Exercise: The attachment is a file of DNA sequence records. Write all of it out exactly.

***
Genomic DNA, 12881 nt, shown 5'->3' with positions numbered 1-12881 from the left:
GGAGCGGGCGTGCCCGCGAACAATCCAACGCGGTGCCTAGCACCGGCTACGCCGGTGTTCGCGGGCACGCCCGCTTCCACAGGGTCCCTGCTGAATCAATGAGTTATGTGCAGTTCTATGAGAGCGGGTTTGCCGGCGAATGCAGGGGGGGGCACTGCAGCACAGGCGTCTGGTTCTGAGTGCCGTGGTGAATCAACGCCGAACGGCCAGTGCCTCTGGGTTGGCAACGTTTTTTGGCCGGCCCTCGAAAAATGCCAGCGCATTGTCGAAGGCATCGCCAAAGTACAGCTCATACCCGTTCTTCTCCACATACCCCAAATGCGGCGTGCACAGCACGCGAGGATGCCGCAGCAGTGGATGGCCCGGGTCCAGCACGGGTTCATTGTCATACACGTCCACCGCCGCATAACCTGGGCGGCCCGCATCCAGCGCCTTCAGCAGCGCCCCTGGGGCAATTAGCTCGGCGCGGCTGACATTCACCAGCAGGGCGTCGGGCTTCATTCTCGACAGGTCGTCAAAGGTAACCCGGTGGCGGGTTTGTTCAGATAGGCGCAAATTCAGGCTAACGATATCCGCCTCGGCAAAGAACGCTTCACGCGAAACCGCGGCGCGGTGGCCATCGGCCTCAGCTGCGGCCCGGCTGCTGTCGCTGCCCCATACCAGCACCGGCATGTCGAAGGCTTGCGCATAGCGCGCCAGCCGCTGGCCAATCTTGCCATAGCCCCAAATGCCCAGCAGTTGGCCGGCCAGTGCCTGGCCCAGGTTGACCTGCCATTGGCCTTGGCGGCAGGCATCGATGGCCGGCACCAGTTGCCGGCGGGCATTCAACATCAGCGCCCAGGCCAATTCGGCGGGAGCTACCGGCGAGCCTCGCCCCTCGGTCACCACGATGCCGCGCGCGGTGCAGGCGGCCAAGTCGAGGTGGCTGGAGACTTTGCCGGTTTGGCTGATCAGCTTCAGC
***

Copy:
Genomic DNA, 12881 nt, shown 5'->3' with positions numbered 1-12881 from the left:
GGAGCGGGCGTGCCCGCGAACAATCCAACGCGGTGCCTAGCACCGGCTACGCCGGTGTTCGCGGGCACGCCCGCTTCCACAGGGTCCCTGCTGAATCAATGAGTTATGTGCAGTTCTATGAGAGCGGGTTTGCCGGCGAATGCAGGGGGGGGCACTGCAGCACAGGCGTCTGGTTCTGAGTGCCGTGGTGAATCAACGCCGAACGGCCAGTGCCTCTGGGTTGGCAACGTTTTTTGGCCGGCCCTCGAAAAATGCCAGCGCATTGTCGAAGGCATCGCCAAAGTACAGCTCATACCCGTTCTTCTCCACATACCCCAAATGCGGCGTGCACAGCACGCGAGGATGCCGCAGCAGTGGATGGCCCGGGTCCAGCACGGGTTCATTGTCATACACGTCCACCGCCGCATAACCTGGGCGGCCCGCATCCAGCGCCTTCAGCAGCGCCCCTGGGGCAATTAGCTCGGCGCGGCTGACATTCACCAGCAGGGCGTCGGGCTTCATTCTCGACAGGTCGTCAAAGGTAACCCGGTGGCGGGTTTGTTCAGATAGGCGCAAATTCAGGCTAACGATATCCGCCTCGGCAAAGAACGCTTCACGCGAAACCGCGGCGCGGTGGCCATCGGCCTCAGCTGCGGCCCGGCTGCTGTCGCTGCCCCATACCAGCACCGGCATGTCGAAGGCTTGCGCATAGCGCGCCAGCCGCTGGCCAATCTTGCCATAGCCCCAAATGCCCAGCAGTTGGCCGGCCAGTGCCTGGCCCAGGTTGACCTGCCATTGGCCTTGGCGGCAGGCATCGATGGCCGGCACCAGTTGCCGGCGGGCATTCAACATCAGCGCCCAGGCCAATTCGGCGGGAGCTACCGGCGAGCCTCGCCCCTCGGTCACCACGATGCCGCGCGCGGTGCAGGCGGCCAAGTCGAGGTGGCTGGAGACTTTGCCGGTTTGGCTGATCAGCTTCAGC